Time To End The Permanent Campaign

by Tony Quinn
April 19, 2005
 
Californians are tired of the permanent campaign. That’s the clearest message from the general lack of enthusiasm for a November 2005 statewide special election, and the fact the public is unready for the unfolding 2006 campaign season. It is a message politicians in both parties are hearing, but perhaps paying too little attention to.


Two years ago, the recall of former Gov. Gray Davis started off as something of a lark – nobody paid much attention in the early going. But then the public decided they wanted a second bite at the apple, and by the time the recall election actually took place, voters were excited and enthused. The turnout for the 2003 recall exceeded that for the 2002 regular election.


Some of that enthusiasm waned in 2004. Although the voters followed the lead of new Gov. Arnold Schwarzenegger on ballot measures both in the spring and in the fall, there was not what you would call a great deal of enthusiasm among the voters. California did not play a role in the presidential election and the US Senate race was a snoozer, even though it involved the controversial incumbent Sen. Barbara Boxer.


In 2005, they are saying: “give us a break.” People want the politicians to do their job and stop their constant search for votes, although politicians in both parties are already in full time campaign mode.


How did we get the permanent campaign and the permanent election? Well, for one thing, politics are now a branch of entertainment – 24 hour cable TV shows, insufferable talking heads, and of course the growing industry of political consultants.

Fifty years ago most politics took place behind closed doors, and office holders governed through quiet deal making. The public only heard from them through Sunday political shows like “Meet the Press” and “Face the Nation.” Now they regularly do battle in the open, on cable networks, all politics all the time.


The expense of running for office, gerrymandering, and the ideological divide in the state and nation has made the electoral side of politics far more important than the policy side.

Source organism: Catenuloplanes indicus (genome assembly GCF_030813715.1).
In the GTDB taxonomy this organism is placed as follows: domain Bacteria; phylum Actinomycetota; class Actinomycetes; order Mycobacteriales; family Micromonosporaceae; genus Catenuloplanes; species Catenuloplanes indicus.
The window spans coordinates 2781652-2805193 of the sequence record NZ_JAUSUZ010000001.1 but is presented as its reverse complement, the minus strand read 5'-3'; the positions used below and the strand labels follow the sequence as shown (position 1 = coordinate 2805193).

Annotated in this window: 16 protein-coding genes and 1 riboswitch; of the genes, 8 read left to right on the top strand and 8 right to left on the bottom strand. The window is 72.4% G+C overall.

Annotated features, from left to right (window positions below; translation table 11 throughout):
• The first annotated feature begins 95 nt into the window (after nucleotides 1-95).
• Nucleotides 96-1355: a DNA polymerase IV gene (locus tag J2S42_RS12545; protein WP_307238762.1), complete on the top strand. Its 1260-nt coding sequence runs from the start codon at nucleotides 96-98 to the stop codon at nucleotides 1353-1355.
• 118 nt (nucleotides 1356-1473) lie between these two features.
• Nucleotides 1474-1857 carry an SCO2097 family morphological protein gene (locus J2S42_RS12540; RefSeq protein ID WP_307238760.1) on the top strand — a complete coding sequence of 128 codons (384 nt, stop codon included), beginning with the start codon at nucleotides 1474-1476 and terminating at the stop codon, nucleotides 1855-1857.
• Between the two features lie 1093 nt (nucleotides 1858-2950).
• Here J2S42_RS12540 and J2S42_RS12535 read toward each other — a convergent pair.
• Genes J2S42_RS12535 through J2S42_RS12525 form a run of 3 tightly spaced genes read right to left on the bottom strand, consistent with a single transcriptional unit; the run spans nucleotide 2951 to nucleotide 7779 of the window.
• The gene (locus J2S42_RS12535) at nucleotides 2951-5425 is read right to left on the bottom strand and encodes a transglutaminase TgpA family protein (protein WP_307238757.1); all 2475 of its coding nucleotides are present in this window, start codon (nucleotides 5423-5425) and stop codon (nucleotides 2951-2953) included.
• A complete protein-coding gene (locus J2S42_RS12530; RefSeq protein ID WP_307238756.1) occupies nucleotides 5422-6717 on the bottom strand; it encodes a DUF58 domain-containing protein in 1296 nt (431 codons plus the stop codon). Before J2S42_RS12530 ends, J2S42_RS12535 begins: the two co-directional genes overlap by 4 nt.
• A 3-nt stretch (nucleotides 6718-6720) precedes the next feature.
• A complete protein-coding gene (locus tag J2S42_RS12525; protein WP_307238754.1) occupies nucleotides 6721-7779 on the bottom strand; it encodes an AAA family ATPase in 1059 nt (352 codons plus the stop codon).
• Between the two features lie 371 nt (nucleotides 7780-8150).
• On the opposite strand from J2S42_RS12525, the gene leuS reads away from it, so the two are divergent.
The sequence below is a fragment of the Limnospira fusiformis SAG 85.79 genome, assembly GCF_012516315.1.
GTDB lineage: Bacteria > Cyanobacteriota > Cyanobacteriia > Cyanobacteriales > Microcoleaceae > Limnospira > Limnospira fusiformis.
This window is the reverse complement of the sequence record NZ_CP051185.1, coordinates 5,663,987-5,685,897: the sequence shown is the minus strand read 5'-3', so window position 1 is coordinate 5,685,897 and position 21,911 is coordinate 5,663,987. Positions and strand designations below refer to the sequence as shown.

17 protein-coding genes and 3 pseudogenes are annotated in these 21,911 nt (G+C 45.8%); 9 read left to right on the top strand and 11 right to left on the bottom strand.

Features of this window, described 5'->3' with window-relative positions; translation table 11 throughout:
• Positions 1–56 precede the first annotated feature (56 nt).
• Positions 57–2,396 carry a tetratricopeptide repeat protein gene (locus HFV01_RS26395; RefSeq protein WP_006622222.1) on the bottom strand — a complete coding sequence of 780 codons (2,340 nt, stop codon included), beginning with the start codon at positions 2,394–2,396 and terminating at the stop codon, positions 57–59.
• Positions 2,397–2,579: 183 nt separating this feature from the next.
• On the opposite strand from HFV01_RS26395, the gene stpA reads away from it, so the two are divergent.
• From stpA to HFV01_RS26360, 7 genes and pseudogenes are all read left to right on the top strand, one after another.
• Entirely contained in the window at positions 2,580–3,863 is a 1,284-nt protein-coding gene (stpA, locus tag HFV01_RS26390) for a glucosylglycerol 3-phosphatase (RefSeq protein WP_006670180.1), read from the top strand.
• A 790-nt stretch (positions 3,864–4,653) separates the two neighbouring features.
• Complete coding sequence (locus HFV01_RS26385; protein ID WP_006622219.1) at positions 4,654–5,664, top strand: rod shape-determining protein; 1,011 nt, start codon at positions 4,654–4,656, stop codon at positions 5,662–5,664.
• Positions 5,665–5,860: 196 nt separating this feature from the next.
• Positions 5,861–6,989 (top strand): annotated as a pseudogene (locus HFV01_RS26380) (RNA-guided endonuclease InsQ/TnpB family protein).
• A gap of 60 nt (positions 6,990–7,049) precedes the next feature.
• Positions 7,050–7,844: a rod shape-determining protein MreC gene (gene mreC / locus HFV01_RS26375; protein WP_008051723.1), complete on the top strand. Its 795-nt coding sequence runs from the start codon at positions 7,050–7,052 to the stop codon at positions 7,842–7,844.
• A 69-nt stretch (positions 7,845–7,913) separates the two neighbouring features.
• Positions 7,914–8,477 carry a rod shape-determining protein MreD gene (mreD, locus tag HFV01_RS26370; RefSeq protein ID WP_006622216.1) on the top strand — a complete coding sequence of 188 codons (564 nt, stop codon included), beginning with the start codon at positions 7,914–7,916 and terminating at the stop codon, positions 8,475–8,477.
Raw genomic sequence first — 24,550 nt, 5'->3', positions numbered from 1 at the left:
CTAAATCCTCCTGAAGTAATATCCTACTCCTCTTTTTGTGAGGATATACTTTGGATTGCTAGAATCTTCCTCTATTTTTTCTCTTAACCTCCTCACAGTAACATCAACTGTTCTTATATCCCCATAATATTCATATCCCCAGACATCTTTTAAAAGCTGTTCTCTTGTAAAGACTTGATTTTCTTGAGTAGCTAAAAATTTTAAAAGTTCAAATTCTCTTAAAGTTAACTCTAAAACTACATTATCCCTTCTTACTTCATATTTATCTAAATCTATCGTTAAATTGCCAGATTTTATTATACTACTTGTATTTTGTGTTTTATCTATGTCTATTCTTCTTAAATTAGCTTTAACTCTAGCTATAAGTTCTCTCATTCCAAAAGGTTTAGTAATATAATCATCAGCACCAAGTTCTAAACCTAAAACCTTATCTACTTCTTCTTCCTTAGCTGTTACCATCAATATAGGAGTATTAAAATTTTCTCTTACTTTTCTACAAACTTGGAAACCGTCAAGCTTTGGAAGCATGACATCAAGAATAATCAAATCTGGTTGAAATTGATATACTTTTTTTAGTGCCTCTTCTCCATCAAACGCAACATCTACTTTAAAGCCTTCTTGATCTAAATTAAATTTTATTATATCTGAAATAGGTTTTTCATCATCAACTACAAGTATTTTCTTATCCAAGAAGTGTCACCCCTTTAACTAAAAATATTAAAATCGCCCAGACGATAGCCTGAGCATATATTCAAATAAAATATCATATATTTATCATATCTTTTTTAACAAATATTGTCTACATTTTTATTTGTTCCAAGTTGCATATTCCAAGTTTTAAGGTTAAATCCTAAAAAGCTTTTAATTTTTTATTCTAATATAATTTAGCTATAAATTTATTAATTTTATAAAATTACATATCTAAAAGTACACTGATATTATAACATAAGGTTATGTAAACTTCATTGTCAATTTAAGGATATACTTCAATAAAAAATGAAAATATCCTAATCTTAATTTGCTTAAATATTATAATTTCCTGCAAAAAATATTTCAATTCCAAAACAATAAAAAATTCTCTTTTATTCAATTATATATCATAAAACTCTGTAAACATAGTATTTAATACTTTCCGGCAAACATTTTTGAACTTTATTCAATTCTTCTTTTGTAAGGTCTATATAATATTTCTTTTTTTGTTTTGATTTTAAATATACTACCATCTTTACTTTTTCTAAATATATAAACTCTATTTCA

It used to be that a candidate for governor waited “until the snows flies in the Sierras” to begin his campaign. That was the autumn before the June primary. Tell that to State Treasurer Phil Angelides who began his campaign for governor the day Gov. Schwarzenegger was sworn into office in 2003. His opponents are now playing catch-up, and it is more than a year until voters actually go to the polls to choose nominees in 2006.


Term limits also play a big role in the permanent campaign. Prospective candidates know when a district will open up. The March 2005 California Target Book lists 12 of 20 State Senate seats and 34 of 80 Assembly districts that will be open in 2006 because of term limits. More than 80 candidates have already filed statements of intent with the Secretary of State to run for these districts. Dozens more have made known their desire or plans to run.


Most open 2006 districts are safely Democratic districts, many in Los Angeles County. That means candidates will need only to worry about the June primary election. So in March 2005, candidates are lining up for an election that occurs in June 2006 with the prospect of taking office in December 2006 – more than a year and a half from now.

So much for waiting until the “snow flies in the Sierra.” Our political system encourages longer and longer campaigns, for which the voters show less and less interest, and that in turn means you must raise more and more money to get the attention of an exhausted and disinterested electorate.


Can anything be done to reverse the permanent campaign? Maybe. Legislators seem to do less that really affects people’s lives, and the constant fund raising and political musical chairs absorbs more and more of their time, while the public sees unbalanced budgets, roads unrepaired, schools falling apart, and little attention to long range problems.


Maybe one fine day they will decide we just don’t need such well-paid legislators in Sacramento and go for a ballot measure to reduce the legislature to part time and cut its pay. If we reach that point, the politicians will have only themselves to blame.

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